New York, August 1, 2007— The director of a private newspaper in Libreville, the capital of Gabon, was handed a suspended prison term and a fine today, but could not appear in court after he was hospitalized as the result of poor detention conditions, local journalists told CPJ.
“We condemn this verdict and call on Gabonese President Omar Bongo to deliver on his 2004 pledge to eliminate prison sentences for press offenses,” said CPJ Executive Director Joel Simon. “We hold the Gabonese authorities responsible for the well-being of Guy-Christian Mavioga, who should not have been thrown in prison with criminals for writing a dissenting editorial.”
Mavioga, director of the private periodical L’Espoir,has been jailed since June 28 in connection with an editorial critical of Bongo. He was under the watch of prison guards at Libreville’s main hospital when a court sentenced him to one month in prison, a five-month suspended prison term, a fine of 250,000 CFA francs (US$530) and the symbolic payment of one CFA franc (less than one US cent) to Bongo, according to local journalists and defense lawyer Gisele Eyue Bekale. He was expected to be released on Saturday after already spending more than a month in prison, Bekale told CPJ.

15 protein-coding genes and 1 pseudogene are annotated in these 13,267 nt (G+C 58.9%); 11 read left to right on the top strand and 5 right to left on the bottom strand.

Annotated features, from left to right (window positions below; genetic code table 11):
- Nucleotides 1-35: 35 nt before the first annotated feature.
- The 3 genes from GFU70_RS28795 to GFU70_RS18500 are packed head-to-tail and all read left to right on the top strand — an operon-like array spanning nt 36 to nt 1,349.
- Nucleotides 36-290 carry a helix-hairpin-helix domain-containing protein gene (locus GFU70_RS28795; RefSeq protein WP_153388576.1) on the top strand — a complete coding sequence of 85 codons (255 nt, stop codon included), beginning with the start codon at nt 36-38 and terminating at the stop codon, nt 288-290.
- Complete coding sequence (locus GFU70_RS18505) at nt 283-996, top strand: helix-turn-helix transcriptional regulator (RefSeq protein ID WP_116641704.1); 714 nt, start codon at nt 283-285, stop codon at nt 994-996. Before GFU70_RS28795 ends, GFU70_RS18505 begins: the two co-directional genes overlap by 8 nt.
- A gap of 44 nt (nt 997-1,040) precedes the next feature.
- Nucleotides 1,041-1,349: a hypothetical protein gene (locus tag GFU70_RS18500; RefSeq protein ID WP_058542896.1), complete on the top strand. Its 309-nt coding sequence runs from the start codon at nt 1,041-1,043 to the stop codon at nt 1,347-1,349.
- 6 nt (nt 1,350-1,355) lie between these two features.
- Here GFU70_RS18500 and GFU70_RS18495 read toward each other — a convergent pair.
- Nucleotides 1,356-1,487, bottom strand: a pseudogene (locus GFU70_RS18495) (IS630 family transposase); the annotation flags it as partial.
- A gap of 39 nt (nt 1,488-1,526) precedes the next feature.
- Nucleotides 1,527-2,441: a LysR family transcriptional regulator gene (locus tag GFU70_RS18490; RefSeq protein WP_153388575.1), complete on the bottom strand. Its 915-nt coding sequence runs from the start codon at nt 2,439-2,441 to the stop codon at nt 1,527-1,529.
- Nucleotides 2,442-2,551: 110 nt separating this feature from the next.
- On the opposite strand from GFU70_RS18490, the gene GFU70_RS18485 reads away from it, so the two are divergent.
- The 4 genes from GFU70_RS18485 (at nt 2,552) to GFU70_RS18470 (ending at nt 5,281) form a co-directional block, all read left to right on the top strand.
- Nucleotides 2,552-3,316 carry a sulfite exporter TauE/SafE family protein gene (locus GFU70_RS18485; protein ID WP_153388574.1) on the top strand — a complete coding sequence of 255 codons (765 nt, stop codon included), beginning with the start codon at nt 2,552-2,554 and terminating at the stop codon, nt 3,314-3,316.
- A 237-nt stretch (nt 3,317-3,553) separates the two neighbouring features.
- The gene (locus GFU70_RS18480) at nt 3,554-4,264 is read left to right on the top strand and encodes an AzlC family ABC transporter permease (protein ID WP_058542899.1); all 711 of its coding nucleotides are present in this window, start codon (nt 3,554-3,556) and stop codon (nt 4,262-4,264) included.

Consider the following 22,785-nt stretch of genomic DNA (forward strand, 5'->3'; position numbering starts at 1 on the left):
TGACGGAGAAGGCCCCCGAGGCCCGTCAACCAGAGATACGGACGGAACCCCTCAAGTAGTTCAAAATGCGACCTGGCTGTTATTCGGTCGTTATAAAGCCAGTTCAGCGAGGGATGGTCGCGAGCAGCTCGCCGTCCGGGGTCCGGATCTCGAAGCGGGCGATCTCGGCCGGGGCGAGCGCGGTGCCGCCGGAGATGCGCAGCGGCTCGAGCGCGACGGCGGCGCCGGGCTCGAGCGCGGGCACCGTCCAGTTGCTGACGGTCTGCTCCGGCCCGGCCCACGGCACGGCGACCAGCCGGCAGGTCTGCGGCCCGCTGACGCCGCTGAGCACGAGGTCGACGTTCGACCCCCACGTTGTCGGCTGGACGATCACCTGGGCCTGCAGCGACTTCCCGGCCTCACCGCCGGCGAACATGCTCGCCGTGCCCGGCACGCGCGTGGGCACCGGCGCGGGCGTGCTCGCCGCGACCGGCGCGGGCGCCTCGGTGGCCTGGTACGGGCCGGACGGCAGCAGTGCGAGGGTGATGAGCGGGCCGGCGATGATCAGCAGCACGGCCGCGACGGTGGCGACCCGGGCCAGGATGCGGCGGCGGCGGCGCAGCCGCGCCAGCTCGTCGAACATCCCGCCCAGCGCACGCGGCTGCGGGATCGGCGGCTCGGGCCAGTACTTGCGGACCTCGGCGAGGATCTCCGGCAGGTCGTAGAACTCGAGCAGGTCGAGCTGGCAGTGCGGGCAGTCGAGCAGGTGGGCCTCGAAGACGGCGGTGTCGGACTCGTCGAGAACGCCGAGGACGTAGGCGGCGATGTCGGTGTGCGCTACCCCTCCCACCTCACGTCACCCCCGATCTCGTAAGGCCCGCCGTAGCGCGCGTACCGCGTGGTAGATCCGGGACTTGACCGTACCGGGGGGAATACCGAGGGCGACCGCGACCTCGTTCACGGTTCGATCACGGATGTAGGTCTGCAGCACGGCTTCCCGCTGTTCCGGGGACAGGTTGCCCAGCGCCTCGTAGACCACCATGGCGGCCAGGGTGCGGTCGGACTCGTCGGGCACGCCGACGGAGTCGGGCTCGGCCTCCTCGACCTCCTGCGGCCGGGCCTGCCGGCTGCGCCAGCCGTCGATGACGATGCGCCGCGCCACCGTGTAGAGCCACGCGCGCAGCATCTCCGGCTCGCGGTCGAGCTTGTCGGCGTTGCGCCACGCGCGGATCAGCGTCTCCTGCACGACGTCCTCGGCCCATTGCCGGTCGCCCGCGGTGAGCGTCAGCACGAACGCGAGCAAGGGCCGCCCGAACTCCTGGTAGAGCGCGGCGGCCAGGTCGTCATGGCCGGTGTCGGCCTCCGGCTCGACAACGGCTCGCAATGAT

Mavioga was rushed from Libreville’s central prison to the emergency room early Monday morning for treatment of respiratory problems and back pain—conditions he began to suffer during his incarceration, Bekale said.
The Gabonese government arrested Mavioga and indefinitely suspended his newspaper on charges of offending the state in connection with his editorial, headlined “The Last Days of Bongo.” Bongo is Africa’s longest-serving head of state, having ruled Gabon since 1967.
The outcome of the trial was not a surprise, Bekale said, describing it as “a contest between an elephant and a fly.”
Mavioga was the first Gabonese journalist sentenced to prison for critical journalism since Norbert Ngoua Mezuï in October 2006.